This is what really happens when you eat expired food

We've all been there. It's morning and you reach into the refrigerator to grab some eggs to scramble. You notice that the container is past its use-by date, but they look fine. Should you toss them? What about if you grab the milk for a bowl of cereal and notice the carton expired the previous day? Toss it and go without your beloved bowl of Fruity Pebbles, or chance it and hope for the best? 

The U.S. Department of Agriculture says the best-by date is a guide — and more about peak quality of flavor — rather than the safety of consuming it, while the use-by date is the last day of peak quality and is only a safety date when used on baby formula. Not very reassuring, right? 

Still, the USDA Food Safety & Inspection Service cautions that if food shows any signs of foul smells or the texture looks a little off, this could be part of the natural process of food spoiling and you definitely shouldn't eat it. But what happens if neither of these two characteristics is present and you go ahead and gobble it up? Or what happens if food is starting to rot and you decide to give it a taste anyway? What could really happen if you ate food that is truly expired?

Consequences of eating expired food has a range

Most of the time, you are fine to eat food that has passed its expiration date without incident, especially if food safety protocols for handling and storing food properly have been followed. This means those chips and salsa that are a week past their "best if used by" date are probably just fine to snack on, but don't expect them to have the same crunch and flavor they normally have (via LiveStrong). And while those expired eggs may sound menacing, if they've been refrigerated, experts say they are probably just fine to eat, but suggest cracking the egg open to be sure. If it's discolored or smells, you probably want to throw it out (via Cooking Light).  

But expired food, even that has been properly stored, that has developed naturally-occurring bacteria can also play some not-so-fun games with your digestive system if you eat it, resulting in an upset tummy (via Insider). However, Dana Gunders, a senior scientist and lead food waste expert for the Natural Resources Defense Council, told Shape that stomach issues are probably the worst you can expect when consuming food past its expiration date, reassuring readers that even spoiled milk will not give you food poisoning due to its pasteurization. Of course, the "nasty" taste of some expired food could also cause you to gag or even blow chunks, but Gunders said it is otherwise fine.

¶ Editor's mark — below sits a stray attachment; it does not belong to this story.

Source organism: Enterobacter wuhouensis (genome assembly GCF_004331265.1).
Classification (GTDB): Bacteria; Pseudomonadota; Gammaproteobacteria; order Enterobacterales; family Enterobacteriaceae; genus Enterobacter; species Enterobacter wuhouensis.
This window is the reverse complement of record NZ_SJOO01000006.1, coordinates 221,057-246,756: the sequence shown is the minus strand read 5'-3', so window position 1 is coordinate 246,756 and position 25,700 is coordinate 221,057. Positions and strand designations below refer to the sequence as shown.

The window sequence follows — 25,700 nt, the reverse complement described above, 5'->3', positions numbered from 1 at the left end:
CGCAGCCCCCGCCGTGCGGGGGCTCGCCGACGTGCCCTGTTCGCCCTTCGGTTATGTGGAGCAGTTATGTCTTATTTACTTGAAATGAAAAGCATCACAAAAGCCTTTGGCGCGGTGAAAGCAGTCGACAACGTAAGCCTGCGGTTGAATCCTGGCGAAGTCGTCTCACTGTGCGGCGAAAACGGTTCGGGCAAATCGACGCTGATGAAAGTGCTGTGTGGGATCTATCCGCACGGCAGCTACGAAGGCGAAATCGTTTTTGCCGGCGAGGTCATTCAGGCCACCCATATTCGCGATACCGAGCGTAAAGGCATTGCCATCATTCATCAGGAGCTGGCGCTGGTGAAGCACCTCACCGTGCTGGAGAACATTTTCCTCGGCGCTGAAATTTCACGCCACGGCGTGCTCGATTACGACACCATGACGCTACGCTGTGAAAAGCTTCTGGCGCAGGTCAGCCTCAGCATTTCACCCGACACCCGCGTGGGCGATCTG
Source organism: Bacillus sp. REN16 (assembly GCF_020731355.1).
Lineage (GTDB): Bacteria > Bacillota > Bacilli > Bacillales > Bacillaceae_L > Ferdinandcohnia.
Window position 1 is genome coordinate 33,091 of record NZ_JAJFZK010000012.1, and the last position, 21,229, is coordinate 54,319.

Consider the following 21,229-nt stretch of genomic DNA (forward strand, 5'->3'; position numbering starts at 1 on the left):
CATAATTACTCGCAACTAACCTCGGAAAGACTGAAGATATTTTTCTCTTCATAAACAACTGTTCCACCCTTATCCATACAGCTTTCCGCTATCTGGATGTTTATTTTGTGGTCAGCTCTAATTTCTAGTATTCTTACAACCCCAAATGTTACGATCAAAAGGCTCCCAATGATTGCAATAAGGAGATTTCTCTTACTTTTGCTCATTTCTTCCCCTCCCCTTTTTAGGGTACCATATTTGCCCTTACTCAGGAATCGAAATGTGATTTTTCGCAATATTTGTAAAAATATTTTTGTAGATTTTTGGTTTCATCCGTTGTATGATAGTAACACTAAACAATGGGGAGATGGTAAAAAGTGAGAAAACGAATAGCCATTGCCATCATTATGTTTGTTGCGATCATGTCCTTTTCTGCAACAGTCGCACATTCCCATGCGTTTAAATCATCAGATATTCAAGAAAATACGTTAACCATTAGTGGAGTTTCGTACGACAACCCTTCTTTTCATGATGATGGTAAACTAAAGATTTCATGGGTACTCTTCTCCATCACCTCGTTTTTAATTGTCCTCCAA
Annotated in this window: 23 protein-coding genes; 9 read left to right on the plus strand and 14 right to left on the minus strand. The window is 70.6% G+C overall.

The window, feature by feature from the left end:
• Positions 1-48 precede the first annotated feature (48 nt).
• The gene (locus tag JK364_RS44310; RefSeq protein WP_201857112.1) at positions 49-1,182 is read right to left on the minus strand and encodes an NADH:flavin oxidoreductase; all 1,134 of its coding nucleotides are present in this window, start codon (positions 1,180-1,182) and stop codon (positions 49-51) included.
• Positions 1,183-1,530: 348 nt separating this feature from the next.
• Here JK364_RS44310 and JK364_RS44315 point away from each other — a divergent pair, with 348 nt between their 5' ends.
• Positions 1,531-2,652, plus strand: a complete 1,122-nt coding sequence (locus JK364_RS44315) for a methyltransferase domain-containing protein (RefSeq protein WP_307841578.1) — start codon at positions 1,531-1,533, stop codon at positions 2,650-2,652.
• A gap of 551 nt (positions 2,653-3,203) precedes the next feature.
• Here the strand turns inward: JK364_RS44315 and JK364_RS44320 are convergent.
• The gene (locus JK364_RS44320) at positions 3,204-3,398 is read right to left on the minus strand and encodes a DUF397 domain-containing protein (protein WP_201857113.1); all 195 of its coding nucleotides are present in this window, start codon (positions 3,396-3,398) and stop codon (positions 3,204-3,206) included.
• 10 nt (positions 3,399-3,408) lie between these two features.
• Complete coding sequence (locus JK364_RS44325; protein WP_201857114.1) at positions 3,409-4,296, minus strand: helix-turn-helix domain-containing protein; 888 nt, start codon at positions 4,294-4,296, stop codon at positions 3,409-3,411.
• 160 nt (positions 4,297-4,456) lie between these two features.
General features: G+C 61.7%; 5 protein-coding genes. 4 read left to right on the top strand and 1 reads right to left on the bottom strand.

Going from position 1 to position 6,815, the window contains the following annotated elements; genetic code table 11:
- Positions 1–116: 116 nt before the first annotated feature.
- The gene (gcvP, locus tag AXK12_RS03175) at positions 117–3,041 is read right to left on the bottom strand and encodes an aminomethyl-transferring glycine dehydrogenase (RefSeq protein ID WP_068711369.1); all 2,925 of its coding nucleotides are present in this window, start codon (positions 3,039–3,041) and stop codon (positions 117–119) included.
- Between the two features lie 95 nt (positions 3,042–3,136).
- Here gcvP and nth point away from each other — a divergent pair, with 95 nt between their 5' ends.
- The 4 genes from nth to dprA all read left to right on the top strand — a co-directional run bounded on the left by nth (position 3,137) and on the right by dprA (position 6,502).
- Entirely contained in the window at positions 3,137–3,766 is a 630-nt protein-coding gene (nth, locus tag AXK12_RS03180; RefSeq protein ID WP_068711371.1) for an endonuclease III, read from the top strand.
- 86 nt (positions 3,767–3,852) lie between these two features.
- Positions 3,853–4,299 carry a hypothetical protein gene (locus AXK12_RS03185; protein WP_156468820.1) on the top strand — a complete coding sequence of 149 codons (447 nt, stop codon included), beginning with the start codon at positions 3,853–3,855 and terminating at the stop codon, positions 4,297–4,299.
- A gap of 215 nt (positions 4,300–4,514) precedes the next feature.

Yet there is a bigger consequence that comes with expired food and our knee jerk reaction to toss it.

Expired food's negative impact on the environment

It's worth noting experts caution that you should probably skip eating deli meats, unpasteurized foods and drinks, and things that don't require reheating that have passed their used by date for safety issues. But, aside from that, tossing out expired food has its own consequences on your wallet — and the environment. The Washington Post wrote a story about a man who put expired food to the test as part of a year-long experiment to see what are the limitations of the food we buy and eat. He ate months-old yogurt and tortillas that were a year old — and guess what? Nothing happened. He was just fine. 

Yet, according to a study published in Waste Management, 84 percent of consumers throw out food when it's closing in on its expiration date. Why should we care? First, throwing food in the garbage is like putting money in the trash. It's not wise for your household's bottom line. However, it also isn't good for the environment. According to Our World in Data, food waste can be blamed for 6 percent of global greenhouse gas emissions.

The USDA suggests using common sense when it comes to whether or not you should eat food that has passed its expiration date or toss it. The agency says that shelf-stable foods like canned goods are safe indefinitely, unless there is rust, dents, or swelling. When you open food packaging, you should be able to discern if it can be consumed.